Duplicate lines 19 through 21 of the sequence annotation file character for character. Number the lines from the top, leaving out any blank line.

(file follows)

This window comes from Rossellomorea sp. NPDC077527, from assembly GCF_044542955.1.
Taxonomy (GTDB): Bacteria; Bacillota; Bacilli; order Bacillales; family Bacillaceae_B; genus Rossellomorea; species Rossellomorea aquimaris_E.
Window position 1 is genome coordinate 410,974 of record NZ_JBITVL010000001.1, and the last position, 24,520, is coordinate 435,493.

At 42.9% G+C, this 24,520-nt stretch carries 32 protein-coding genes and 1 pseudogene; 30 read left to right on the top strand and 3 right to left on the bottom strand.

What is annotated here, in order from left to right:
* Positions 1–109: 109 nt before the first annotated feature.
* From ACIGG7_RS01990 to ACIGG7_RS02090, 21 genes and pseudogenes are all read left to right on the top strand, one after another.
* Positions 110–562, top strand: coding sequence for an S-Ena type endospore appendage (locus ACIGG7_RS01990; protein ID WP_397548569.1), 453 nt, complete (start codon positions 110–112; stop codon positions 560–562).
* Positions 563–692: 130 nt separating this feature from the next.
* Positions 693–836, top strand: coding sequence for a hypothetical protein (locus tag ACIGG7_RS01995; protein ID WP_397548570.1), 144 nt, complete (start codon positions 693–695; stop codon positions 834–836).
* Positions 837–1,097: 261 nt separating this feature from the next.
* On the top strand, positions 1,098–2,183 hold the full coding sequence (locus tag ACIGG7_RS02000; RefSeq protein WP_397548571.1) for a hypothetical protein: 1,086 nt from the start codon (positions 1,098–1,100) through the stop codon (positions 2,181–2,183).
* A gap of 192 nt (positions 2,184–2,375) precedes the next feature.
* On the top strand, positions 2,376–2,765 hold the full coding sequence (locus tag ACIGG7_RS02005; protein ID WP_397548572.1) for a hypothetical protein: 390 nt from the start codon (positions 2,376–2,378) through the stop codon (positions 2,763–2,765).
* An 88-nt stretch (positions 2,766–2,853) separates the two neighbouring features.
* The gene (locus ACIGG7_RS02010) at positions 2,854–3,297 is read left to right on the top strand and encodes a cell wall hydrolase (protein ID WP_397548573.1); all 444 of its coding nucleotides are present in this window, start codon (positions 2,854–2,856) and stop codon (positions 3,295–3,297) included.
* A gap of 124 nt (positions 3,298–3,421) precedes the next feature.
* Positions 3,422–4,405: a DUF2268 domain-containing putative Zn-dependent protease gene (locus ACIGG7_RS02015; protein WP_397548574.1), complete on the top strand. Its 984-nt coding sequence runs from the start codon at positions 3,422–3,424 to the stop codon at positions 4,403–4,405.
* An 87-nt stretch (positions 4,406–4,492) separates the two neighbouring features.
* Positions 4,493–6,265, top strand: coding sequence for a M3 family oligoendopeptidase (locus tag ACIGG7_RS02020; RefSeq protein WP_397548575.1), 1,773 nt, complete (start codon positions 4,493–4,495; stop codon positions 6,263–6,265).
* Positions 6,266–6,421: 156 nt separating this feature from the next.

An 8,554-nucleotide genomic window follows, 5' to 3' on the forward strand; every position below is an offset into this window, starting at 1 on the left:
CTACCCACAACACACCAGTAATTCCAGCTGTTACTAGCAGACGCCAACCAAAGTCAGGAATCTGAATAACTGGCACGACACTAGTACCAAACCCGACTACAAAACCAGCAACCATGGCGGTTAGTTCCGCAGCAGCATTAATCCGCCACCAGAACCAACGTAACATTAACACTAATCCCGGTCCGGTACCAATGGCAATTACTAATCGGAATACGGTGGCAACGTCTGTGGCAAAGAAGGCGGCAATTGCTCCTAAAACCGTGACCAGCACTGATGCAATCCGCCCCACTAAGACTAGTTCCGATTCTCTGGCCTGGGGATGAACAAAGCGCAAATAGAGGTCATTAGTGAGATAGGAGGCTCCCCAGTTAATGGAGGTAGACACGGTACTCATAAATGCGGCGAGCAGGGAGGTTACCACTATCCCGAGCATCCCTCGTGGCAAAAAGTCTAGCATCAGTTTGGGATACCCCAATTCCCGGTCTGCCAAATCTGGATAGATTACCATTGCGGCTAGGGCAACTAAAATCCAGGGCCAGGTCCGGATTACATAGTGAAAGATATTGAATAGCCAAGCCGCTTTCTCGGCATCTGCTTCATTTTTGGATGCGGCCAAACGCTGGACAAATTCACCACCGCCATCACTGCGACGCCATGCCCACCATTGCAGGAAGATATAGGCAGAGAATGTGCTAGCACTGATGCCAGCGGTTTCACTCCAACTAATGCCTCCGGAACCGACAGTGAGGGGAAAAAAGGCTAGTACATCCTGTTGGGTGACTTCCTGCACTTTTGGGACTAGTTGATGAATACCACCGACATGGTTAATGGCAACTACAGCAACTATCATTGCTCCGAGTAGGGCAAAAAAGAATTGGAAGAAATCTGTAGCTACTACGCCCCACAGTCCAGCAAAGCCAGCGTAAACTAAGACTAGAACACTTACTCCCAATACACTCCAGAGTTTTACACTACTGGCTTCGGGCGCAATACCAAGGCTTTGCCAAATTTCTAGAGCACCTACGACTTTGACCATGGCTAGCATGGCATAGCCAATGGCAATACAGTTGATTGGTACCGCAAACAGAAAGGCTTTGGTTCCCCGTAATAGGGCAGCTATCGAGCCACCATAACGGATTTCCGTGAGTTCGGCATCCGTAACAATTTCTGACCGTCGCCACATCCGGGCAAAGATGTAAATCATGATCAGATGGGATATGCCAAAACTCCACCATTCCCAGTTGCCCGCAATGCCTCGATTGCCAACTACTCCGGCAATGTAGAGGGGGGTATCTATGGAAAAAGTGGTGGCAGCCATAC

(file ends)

* An 87-nt stretch (positions 4,406–4,492) separates the two neighbouring features.
* Positions 4,493–6,265, top strand: coding sequence for a M3 family oligoendopeptidase (locus tag ACIGG7_RS02020; RefSeq protein WP_397548575.1), 1,773 nt, complete (start codon positions 4,493–4,495; stop codon positions 6,263–6,265).
* Positions 6,266–6,421: 156 nt separating this feature from the next.